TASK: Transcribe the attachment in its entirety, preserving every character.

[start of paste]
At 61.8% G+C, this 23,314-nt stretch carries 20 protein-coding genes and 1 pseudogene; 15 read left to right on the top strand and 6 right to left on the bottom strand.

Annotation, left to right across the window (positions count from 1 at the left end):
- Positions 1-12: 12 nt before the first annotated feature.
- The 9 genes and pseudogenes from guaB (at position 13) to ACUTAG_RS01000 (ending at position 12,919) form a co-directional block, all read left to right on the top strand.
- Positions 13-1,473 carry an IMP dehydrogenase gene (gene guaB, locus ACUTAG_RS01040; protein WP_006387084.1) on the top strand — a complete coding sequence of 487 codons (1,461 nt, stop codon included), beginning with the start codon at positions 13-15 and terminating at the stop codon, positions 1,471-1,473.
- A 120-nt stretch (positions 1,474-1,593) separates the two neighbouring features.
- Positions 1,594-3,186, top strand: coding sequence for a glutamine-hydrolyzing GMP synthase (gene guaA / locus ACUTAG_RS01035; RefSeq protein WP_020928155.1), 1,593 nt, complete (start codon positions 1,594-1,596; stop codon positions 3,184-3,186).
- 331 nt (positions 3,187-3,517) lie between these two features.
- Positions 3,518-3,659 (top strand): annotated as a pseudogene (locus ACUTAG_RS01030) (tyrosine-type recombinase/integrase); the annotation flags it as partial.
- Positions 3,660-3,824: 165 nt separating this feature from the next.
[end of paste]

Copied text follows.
At 61.8% G+C, this 23,314-nt stretch carries 20 protein-coding genes and 1 pseudogene; 15 read left to right on the top strand and 6 right to left on the bottom strand.

Annotation, left to right across the window (positions count from 1 at the left end):
- Positions 1-12: 12 nt before the first annotated feature.
- The 9 genes and pseudogenes from guaB (at position 13) to ACUTAG_RS01000 (ending at position 12,919) form a co-directional block, all read left to right on the top strand.
- Positions 13-1,473 carry an IMP dehydrogenase gene (gene guaB, locus ACUTAG_RS01040; protein WP_006387084.1) on the top strand — a complete coding sequence of 487 codons (1,461 nt, stop codon included), beginning with the start codon at positions 13-15 and terminating at the stop codon, positions 1,471-1,473.
- A 120-nt stretch (positions 1,474-1,593) separates the two neighbouring features.
- Positions 1,594-3,186, top strand: coding sequence for a glutamine-hydrolyzing GMP synthase (gene guaA / locus ACUTAG_RS01035; RefSeq protein WP_020928155.1), 1,593 nt, complete (start codon positions 1,594-1,596; stop codon positions 3,184-3,186).
- 331 nt (positions 3,187-3,517) lie between these two features.
- Positions 3,518-3,659 (top strand): annotated as a pseudogene (locus ACUTAG_RS01030) (tyrosine-type recombinase/integrase); the annotation flags it as partial.
- Positions 3,660-3,824: 165 nt separating this feature from the next.